We could see each barnacle on their jaws, watch their throat pleats expand as they filled their mouths with water and confused fish, see water drip from their dark baleen before the hungry mouths quickly closed and sank back under the surface. As the tips of the whales' mouths disappeared underwater a pectoral fin emerged, arched gracefully over the water with the bumpy, black and white mottled leading edge facing towards us. Some sort of brown sea creature or seaweed hung from two of the bumps. Fascinated, I squinted at the frilly brown stuff but soon the last bits of whale disappeared below the surface of the sea. I like that whales carry around their own small ecosystems.The foamy water settled, then was disturbed again as one of the whales came up for a breath even closer to the boat. Its blowhole sprayed a fine mist of water into the air which the wind blew towards us. We smelled the stinky whale breath and I felt some of the water flecks from the blow land on my cheeks and nose. I giggled, thinking of whale snot, but didn't attempt to wipe it away. Water streamed off the whale's back in wavy sheets as more of its body emerged from the ocean. The whale closed its blowhole and dipped its head back underwater as its short dorsal fin appeared for a moment. Then another blow slightly further away caught our attention – another whale had surfaced. Then the third whale exhaled near the bow of the boat. We swung our heads around wildly, not sure where to look as the whales surfaced in the water around us.
I refocused on the first whale we had seen. It took another breath then arched its body in preparation to dive. Its dorsal slid into the water, followed by the remainder of its back and then the base of its flukes. The trailing edge of the flukes lifted off the water, turning up to show us a dark underside. I heard the soft clicks of the camera as the fluke slipped underwater and knew that someone had captured a perfect ID photo. The other two whales dove also. For a moment we glanced at one another, grinning in our awe and excitement, voicing our admirations and pointing to the places the whales had been. The whales fed again and again, progressively further from the boat. Once we were a good distance away from them we put away the camera in its safe home – a giant yellow Pelican case - and continued our journey to the Wall Islets. “The whales say 'Welcome back, Katie!'” Hermann said with a smile from behind the wheel of the boat. It was the perfect start to the summer – a warm, sunny morning filled with whales.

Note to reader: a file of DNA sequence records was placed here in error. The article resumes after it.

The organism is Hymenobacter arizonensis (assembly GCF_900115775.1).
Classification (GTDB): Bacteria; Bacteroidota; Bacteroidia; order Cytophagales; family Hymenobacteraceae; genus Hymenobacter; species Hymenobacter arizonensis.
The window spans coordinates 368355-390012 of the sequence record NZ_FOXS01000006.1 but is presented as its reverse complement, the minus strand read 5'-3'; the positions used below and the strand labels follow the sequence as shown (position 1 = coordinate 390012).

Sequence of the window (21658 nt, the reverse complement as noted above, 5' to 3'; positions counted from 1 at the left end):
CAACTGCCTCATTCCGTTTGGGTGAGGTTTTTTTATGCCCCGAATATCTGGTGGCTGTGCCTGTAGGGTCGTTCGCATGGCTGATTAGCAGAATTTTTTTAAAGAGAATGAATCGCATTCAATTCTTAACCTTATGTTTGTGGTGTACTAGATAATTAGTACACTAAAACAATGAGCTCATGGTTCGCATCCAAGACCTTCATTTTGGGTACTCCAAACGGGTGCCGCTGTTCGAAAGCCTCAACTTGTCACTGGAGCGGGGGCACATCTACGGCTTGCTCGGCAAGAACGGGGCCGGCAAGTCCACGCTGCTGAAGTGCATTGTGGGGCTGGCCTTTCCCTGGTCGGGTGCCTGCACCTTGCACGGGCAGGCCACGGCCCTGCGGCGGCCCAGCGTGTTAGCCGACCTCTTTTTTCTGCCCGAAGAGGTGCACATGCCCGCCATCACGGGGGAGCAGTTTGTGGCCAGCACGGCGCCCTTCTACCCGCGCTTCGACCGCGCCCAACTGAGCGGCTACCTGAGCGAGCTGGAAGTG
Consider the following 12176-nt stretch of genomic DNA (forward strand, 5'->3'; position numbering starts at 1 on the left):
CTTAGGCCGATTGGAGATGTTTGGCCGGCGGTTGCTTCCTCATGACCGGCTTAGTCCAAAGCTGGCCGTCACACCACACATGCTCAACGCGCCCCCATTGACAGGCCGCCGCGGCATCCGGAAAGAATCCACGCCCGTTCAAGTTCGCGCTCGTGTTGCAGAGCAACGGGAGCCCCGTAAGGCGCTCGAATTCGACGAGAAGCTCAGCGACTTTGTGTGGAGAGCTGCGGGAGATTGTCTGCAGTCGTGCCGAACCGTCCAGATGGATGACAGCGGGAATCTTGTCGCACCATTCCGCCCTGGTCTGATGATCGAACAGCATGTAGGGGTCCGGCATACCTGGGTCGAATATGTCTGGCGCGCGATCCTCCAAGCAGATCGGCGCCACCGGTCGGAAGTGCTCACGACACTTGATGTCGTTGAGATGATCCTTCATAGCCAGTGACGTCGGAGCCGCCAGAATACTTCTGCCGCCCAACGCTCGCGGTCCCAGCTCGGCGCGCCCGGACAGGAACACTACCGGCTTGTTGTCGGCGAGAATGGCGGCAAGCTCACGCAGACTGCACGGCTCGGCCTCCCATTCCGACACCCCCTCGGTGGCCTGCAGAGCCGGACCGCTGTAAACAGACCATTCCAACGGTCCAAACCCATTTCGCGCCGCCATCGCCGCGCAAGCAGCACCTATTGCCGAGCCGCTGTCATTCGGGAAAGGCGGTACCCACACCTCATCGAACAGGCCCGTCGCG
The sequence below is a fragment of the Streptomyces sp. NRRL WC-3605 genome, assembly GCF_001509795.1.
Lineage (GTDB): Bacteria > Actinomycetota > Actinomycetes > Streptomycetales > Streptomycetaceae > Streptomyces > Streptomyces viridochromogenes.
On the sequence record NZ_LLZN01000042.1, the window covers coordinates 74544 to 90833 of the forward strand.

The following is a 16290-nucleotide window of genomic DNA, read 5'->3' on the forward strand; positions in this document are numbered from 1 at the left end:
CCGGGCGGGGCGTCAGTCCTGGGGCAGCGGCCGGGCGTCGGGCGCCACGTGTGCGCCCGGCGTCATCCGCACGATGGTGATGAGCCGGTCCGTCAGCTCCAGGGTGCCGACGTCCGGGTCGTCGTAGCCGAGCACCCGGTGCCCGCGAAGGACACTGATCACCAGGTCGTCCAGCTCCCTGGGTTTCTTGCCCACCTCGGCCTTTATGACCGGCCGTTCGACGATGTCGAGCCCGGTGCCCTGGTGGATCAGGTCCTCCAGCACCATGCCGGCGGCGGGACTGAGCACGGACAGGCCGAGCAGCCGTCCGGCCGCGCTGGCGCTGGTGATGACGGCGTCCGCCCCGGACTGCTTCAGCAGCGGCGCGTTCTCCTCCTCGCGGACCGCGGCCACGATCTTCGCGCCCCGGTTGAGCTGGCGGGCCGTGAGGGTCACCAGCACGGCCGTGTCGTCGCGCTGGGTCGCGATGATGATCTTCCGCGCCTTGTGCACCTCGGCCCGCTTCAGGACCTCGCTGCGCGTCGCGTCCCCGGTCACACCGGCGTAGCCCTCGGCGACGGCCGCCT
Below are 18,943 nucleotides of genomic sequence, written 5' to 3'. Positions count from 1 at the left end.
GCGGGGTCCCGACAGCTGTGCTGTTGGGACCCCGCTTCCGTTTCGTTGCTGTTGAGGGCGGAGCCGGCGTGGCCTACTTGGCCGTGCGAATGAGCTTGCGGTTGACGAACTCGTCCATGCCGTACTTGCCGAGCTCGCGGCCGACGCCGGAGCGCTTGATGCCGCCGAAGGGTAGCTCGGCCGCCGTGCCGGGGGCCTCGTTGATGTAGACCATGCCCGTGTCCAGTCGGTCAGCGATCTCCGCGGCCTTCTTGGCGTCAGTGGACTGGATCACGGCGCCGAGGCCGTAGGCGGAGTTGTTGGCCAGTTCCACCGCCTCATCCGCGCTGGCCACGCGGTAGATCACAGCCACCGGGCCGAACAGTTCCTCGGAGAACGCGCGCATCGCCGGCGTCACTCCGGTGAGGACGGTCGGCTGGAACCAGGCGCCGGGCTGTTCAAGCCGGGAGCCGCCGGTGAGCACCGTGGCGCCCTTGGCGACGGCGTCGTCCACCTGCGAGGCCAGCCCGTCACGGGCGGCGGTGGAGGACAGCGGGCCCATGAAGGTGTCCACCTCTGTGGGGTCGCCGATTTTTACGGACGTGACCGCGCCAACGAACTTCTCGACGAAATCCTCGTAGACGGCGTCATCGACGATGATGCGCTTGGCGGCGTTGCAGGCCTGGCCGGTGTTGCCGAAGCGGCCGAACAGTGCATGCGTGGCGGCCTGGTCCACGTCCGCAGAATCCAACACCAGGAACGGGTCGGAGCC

Written by Kim Ly
Well, relatively tiny. On our way back from fixing the batteries of the Whale Channel hydrophone, Hermann and I had one of the most splendid encounters with a fin whale calf. Those at the lab had forewarned us that a mother and calf had been spotted in Taylor Bight. We located them soon after rounding the corner into the bay and turned down the engine so to not frighten them. The mother, a whopping 79ft. giant was travelling along the shoreline followed by her relatively smaller progeny. Resonating blows followed by her tubular sounding inhales echoed all around. Then, seemingly never ending glistening gray backs followed by arched fins – a diving duet.
At this point, I was instructed by Hermann to sit back and enjoy while he snapped a few photos of them. Minutes passed while we awaited their resurfacing. Positioning himself for the next potential shot, Hermann hopped onto the bow of the boat. Several more minutes of anticipating silence…. Then – BLOW! Both our hearts plummeted into our stomachs. The boat-sized calf had surfaced within 3 feet of the bow! Its sink sized blow hole was clearly visible, soon followed by its graceful dark body speckled with light gray with a bottom half already streaked white that glided into the water, which had been only slightly rippled until then. It was stunning in all the possible senses of the word – we were frozen in awe save for giggles and gasps of slight shock.
As the calf circled the boat for a second time - this time with a slightly larger radius – a much deeper and more tonal blow was heard closer to the shoreline. We looked up, only to be met by the sight of the mother lunge feeding! Her baleen were clearly visible as the launched herself sideways at groups of tiny unsuspecting prey – a magnificent engulfing machine. Over and over she lunged and soon her calf, perhaps bored of the awestruck humans on the shiny boat, joined her. Once some good photos were snapped, we sat back and let our eyes fully appreciate the spectacular act unfolding before us.
They remained in the bight long after we left them, once feigning their departure then reappearing, making one wonder whether they were tired of the attention. Nevertheless, their billowing blows could still be heard as the sun began to set over Gil. It was indeed an encounter neither of us is likely to ever forget.